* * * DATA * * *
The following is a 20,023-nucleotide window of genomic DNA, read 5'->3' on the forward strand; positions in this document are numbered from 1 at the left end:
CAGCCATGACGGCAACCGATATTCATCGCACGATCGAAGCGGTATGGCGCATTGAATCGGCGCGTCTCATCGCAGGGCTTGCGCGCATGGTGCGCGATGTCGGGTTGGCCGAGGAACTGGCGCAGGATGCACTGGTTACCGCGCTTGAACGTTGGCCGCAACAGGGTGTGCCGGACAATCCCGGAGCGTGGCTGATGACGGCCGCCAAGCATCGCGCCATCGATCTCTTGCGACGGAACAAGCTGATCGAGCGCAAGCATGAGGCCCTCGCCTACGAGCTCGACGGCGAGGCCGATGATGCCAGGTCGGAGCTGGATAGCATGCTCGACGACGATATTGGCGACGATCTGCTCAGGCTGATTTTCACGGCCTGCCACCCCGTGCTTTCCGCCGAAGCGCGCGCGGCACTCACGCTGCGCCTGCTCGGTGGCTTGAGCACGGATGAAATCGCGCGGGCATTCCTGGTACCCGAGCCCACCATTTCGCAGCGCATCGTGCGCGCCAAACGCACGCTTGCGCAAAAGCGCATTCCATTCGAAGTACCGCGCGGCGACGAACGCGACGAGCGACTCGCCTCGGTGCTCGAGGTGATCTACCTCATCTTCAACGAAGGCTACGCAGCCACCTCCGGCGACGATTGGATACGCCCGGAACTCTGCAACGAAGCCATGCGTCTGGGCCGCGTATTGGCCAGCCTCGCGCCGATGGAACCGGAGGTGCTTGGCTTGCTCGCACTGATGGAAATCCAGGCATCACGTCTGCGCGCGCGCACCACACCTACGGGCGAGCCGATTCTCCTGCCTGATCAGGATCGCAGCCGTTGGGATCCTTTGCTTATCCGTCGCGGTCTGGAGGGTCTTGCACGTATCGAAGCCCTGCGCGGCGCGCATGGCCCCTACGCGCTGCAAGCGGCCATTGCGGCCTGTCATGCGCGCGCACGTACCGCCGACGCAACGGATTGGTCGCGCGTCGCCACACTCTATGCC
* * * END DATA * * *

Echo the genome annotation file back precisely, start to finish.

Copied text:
The following is a 20,023-nucleotide window of genomic DNA, read 5'->3' on the forward strand; positions in this document are numbered from 1 at the left end:
CAGCCATGACGGCAACCGATATTCATCGCACGATCGAAGCGGTATGGCGCATTGAATCGGCGCGTCTCATCGCAGGGCTTGCGCGCATGGTGCGCGATGTCGGGTTGGCCGAGGAACTGGCGCAGGATGCACTGGTTACCGCGCTTGAACGTTGGCCGCAACAGGGTGTGCCGGACAATCCCGGAGCGTGGCTGATGACGGCCGCCAAGCATCGCGCCATCGATCTCTTGCGACGGAACAAGCTGATCGAGCGCAAGCATGAGGCCCTCGCCTACGAGCTCGACGGCGAGGCCGATGATGCCAGGTCGGAGCTGGATAGCATGCTCGACGACGATATTGGCGACGATCTGCTCAGGCTGATTTTCACGGCCTGCCACCCCGTGCTTTCCGCCGAAGCGCGCGCGGCACTCACGCTGCGCCTGCTCGGTGGCTTGAGCACGGATGAAATCGCGCGGGCATTCCTGGTACCCGAGCCCACCATTTCGCAGCGCATCGTGCGCGCCAAACGCACGCTTGCGCAAAAGCGCATTCCATTCGAAGTACCGCGCGGCGACGAACGCGACGAGCGACTCGCCTCGGTGCTCGAGGTGATCTACCTCATCTTCAACGAAGGCTACGCAGCCACCTCCGGCGACGATTGGATACGCCCGGAACTCTGCAACGAAGCCATGCGTCTGGGCCGCGTATTGGCCAGCCTCGCGCCGATGGAACCGGAGGTGCTTGGCTTGCTCGCACTGATGGAAATCCAGGCATCACGTCTGCGCGCGCGCACCACACCTACGGGCGAGCCGATTCTCCTGCCTGATCAGGATCGCAGCCGTTGGGATCCTTTGCTTATCCGTCGCGGTCTGGAGGGTCTTGCACGTATCGAAGCCCTGCGCGGCGCGCATGGCCCCTACGCGCTGCAAGCGGCCATTGCGGCCTGTCATGCGCGCGCACGTACCGCCGACGCAACGGATTGGTCGCGCGTCGCCACACTCTATGCC